Add another tablespoon of oil to the pan. Add the sweet potatoes and cook them until they are browned and tender but still holding their shape. Sprinkle with salt and remove to the bowl with the potatoes.
Add the remaining 2 tablespoons of oil to the pan (if there is oil left in the pan from the potatoes, then add less). Add the other half of the cloves, cinnamon and cardamom whole spices. Cook until fragrant, a minute or two.
Add the remaining 1 onion, sliced, to the pan with a sprinkle of salt. Cook, stirring, until the onion is starting to caramelize. Add the minced ginger and garlic (and hot chile pepper if using). Continue to cook, stirring, until the onions are completely caramelized.
Add the garam masala, cayenne or paprika, turmeric and asafetida and stir to incorporate evenly. Add the cauliflowers and toss. Reduce the heat to medium and place a lid on the pan. Let the cauliflower cook for 5 minutes this way–use your common sense and if it seems like it could burn, reduce the heat further.
Mix in 3/4 of the reserved potatoes, sweet potatoes and caramelized onions. Add the yogurt and stir in completely. Taste for seasoning–it could need salt. Also, if you used all the optional hot peppers, the mixture will be quite hot, which is fine because it will be mixed with rice. If, however, you skip the hot stuff like I do for small children, you might want to add a little more garam masala.
Remove the pan from the heat. Mix the peas in (if using frozen, do not worry about defrosting). Gradually add the rice to the pan, mixing it in completely. Mix the saffron into the melted ghee and the milk (if the ghee has cooled, you should warm the milk a bit). Drizzle this over the biryani. Garnish the top of the biryani with the reserved potato and onions.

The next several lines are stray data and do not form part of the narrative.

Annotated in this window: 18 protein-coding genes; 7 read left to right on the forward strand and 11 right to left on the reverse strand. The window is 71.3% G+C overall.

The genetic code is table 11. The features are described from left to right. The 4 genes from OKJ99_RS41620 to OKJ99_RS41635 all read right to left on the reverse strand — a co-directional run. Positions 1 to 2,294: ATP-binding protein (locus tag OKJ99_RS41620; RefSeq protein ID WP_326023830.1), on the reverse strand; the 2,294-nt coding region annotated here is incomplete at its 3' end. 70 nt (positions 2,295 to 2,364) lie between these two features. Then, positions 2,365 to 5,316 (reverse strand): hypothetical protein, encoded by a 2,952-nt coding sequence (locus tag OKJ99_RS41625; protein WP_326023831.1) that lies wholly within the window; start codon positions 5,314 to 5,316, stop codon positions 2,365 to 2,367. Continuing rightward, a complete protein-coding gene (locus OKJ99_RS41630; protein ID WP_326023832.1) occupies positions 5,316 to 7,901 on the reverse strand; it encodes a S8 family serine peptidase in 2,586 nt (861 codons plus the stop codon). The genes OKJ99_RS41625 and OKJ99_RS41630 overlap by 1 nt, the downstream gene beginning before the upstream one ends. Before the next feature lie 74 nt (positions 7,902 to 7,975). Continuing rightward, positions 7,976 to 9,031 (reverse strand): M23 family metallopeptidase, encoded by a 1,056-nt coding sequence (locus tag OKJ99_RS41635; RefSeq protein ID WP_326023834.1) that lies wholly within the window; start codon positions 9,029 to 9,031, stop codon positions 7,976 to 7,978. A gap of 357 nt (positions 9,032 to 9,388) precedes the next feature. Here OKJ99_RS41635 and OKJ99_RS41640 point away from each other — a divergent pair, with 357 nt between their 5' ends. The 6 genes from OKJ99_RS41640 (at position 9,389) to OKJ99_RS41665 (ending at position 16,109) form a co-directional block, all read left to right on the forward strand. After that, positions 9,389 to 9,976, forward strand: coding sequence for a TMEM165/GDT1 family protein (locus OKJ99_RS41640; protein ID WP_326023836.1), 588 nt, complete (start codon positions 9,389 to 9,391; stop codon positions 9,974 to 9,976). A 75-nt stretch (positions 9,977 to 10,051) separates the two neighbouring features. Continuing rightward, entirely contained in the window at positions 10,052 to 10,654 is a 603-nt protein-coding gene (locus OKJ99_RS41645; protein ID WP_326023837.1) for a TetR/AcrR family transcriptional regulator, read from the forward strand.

Cover either with a heavy lid or tightly with foil and bake for 20 minutes. The biryani can rest in the warm oven for an additional 10 minutes if needed (just turn the heat off). Remove from the oven and let stand for 5 minutes before serving.
If you are serving the biryani with the Curried Creamy Tomato Sauce, make the sauce while the biryani is baking.
Curried Creamy Tomato Sauce
Recipe very closely adapted from Laxmi Hiremath, The Dance of Spices
2 medium-large tomatoes, coarsely chopped (you should have about 2 cups)–use frozen if it is not tomato season as fresh, perfectly ripe tomatoes are crucial to this sauce
1/4 cup cashews (I used roasted and salted because they are much easier to find)
1 t salt
1/2 t ground cardamom
1/4 t ground cumin
1/8 t ground Ceylon cinnamon
1/8 t freshly grated nutmeg
2 bay leaves
1/2-inch piece ginger, coarsely chopped
2 fat cloves garlic, smashed and peeled
1 small hot chile pepper, stemmed and coarsely chopped, optional (I left out)
1/2 t garam masala
2 T dried fenugreek leaves
1/3 cup heavy whipping cream
1/2 T ghee
2 T honey
Place the tomatoes in a medium sized saucepan (if you will be using an immersion blender, choose a narrow saucepan). Add the cashews, salt, cardamom, cumin, cinnamon, garam masala, nutmeg, bay leaves, ginger and garlic. Add the hot chile pepper if using.
Bring to a boil. Let boil gently over medium high heat, uncovered, until reduced and thicker, about 15 minutes. Remove the bay leaves.
Either remove the sauce to a blender or use an immersion blender to puree the sauce. Add the cream, fenugreek leaves and ghee and puree to mix. Add back to the pot and return to a gentle boil to heat through. Stir in the honey and serve.